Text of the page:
“Flo engages the patient in their own health management. It provides feedback immediately, the patient doesn’t have to wait for me to text them. They can make pre-determined adjustments to their treatment plan, whilst still keeping me informed.”
Ruth Tainter, Nurse Practitioner at Coastal Health Center, Ellsworth Maine7 (US)

One of these could be to prompt the patient to ask their clinician for help to control their blood pressure, which also supports clinician behaviours. Receiving feedback of having higher than normal blood pressure is also likely to increase motivation to perform blood pressure-lowering behaviours such as quitting smoking, increasing physical activity, making dietary changes, adjusting alcohol intake, or taking their antihypertensive medication. Our data analysis shows that 91% of patients feel more confident that they understand their blood pressure when they use Florence to support HBPM.

“Florence reminders are also very useful in following exercise and diet.”
Patient feedback from Sandwell and West Birmingham Case Study8

Slide1

Importance of Patient Engagement

As with all digital health tools, these behavioural changes cannot be achieved if patients do not engage. Looking at our Florence data, we know that our solution is highly engaging and acceptable for patients, leading to a much higher likelihood of achieving patient behavioural change.

First, patients found our SMS-based solution easy to use, with 97% of patients (N=7,525) agreeing that they found Florence easy to use for reporting HBPM readings for hypertension.

Slide5

Patients also report that they prefer to send these readings using Florence, rather than attend the practice to get their blood pressure checked in clinic, with 91% (N=901) preferring this method of care delivery.

“Doing the BP at home is less stressful as it is a more relaxed environment.”
Patient feedback from Sandwell and West Birmingham Case Study8

Slide3

Overall, we have found that 96% of patients (N=1,381) would recommend Florence to friends and family to support hypertension.

Slide4

Implications for multiple chronic condition management

Hypertension is also a well-established causative factor for many other long-term conditions, such as ischemic heart disease, chronic kidney disease, and heart failure. It is also commonly co-morbid with diabetes.

With increasing numbers of people living with multiple chronic conditions, it’s no longer enough to offer a digital health solution for just one chronic condition. The good news is that taking a behavioural approach helps us, as the behaviours targeted here for hypertension have much wider health benefits and a synergistic effect on co-morbid conditions. And because Florence is an extremely flexible digital health tool, we can work towards a holistic approach to chronic care management to improve outcomes across multiple chronic conditions simultaneously. More on that, in the next blog!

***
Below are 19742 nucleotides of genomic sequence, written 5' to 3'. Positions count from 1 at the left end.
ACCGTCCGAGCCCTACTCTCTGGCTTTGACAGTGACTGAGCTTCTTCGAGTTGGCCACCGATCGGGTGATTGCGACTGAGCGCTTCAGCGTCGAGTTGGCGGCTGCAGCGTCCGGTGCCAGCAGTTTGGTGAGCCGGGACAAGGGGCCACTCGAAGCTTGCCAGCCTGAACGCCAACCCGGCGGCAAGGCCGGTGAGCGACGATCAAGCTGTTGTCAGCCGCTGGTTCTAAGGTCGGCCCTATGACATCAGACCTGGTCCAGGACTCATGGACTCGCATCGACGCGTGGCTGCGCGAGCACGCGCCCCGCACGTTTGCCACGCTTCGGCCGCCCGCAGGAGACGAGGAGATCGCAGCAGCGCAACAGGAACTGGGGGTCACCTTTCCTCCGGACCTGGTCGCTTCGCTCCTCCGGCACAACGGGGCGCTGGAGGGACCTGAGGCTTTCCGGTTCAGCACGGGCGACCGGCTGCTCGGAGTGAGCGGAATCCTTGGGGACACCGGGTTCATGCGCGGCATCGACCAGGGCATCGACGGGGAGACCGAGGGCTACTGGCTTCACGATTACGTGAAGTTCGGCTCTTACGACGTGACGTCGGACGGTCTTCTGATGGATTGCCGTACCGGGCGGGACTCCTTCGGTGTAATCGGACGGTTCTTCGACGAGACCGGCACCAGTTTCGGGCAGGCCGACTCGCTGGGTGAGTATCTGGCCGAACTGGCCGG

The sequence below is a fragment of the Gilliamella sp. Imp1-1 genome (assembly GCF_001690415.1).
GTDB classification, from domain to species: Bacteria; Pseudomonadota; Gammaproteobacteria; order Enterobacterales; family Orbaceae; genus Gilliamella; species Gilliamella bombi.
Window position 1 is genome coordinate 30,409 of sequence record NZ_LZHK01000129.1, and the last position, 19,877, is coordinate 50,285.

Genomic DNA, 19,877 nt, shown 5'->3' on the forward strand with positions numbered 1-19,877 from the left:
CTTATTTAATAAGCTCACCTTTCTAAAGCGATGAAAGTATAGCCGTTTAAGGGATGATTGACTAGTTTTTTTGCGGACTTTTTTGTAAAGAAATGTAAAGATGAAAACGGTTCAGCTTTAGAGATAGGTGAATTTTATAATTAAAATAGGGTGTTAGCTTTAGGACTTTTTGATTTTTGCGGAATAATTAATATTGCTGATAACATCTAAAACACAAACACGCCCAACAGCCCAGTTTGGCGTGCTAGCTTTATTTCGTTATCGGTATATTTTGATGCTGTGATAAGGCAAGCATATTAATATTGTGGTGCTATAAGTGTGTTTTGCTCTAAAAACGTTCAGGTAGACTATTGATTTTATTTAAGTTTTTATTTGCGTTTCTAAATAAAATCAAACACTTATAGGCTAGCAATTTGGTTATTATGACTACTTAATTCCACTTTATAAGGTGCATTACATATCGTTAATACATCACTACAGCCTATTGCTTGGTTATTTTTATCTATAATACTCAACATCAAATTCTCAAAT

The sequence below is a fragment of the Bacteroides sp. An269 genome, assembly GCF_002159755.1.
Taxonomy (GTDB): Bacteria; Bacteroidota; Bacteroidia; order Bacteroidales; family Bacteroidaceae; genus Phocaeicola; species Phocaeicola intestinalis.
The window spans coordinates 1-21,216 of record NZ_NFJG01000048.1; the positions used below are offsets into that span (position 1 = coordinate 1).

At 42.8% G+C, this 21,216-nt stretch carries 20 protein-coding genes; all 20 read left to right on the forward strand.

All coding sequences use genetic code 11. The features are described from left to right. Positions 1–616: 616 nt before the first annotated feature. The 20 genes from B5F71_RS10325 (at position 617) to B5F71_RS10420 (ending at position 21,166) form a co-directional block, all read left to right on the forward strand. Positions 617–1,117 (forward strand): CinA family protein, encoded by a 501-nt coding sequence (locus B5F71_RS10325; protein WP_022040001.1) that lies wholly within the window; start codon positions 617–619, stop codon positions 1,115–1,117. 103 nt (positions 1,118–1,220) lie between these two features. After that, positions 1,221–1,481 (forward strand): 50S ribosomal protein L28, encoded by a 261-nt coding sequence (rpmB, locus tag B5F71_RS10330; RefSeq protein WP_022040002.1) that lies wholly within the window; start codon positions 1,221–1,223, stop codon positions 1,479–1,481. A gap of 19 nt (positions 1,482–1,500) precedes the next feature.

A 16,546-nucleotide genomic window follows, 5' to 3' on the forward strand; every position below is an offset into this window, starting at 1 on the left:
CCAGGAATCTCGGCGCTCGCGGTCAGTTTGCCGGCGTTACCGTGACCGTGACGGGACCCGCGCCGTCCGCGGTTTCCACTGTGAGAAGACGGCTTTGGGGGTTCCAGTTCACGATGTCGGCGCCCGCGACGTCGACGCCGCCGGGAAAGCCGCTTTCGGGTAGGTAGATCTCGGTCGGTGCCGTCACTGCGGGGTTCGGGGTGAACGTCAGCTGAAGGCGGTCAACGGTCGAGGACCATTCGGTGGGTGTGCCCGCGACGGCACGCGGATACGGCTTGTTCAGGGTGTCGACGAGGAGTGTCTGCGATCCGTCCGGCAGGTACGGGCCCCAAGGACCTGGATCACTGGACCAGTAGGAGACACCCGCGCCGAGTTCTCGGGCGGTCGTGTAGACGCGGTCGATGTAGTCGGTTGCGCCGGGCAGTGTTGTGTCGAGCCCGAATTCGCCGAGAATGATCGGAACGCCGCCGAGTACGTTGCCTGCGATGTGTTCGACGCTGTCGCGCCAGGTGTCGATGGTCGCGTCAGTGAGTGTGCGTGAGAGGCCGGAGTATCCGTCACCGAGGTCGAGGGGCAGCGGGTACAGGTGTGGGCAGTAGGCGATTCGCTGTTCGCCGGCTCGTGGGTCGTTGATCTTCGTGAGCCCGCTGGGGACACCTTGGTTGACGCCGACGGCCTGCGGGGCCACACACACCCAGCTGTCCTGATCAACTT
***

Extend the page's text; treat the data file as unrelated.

References

  1. CDC. Hypertension Prevalence in the U.S. | Million Hearts®. Centers for Disease Control and Prevention. Published March 22, 2021. Accessed March 28, 2023. https://millionhearts.hhs.gov/data-reports/hypertension-prevalence.html
  2. Prevalence | Background information | Hypertension | CKS | NICE. Accessed March 28, 2023. https://cks.nice.org.uk/topics/hypertension/background-information/prevalence/
  3. High blood pressure, High blood pressure. Australian Institute of Health and Welfare. Published July 19, 2019. Accessed March 28, 2023. https://www.aihw.gov.au/reports/risk-factors/high-blood-pressure/contents/high-blood-pressure
  4. Jeemon P, Séverin T, Amodeo C, et al. World Heart Federation Roadmap for Hypertension – A 2021 Update. Glob Heart. 2021;16(1):63. doi:10.5334/gh.1066
  5. Cottrell E, Chambers R, O’Connell P. Using simple telehealth in primary care to reduce blood pressure: a service evaluation. BMJ Open. 2012;2(6):e001391. doi:10.1136/bmjopen-2012-001391
  6. Archer-Williams A. “The key to adopting new technology is inclusivity” Dr Jonathan Serjeant and Matthew Davies on implementing Florence in Bedfordshire. Health Tech Newspaper. Published March 22, 2023. Accessed April 4, 2023. https://htn.co.uk/2023/03/22/the-key-to-adopting-new-technology-is-inclusivity-dr-jonathan-serjeant-and-matthew-davies-on-implementing-florence-at-blmk-icb/
  7. Diabetes and Hypertension management in Maine USA – Generated Health. Accessed April 4, 2023. https://generatedhealth.com/video/diabetes-and-hypertension-management-in-maine-usa
  8. Chronic Disease Management: Providing a “convenient” and “relaxed environment” to help patients stabilise blood pressure – Type 1 and 2 Diabetes and Hypertension – Generated Health. Published May 30, 2018. Accessed April 4, 2023. https://generatedhealth.com/chronic-disease-management-stabilise-blood-pressure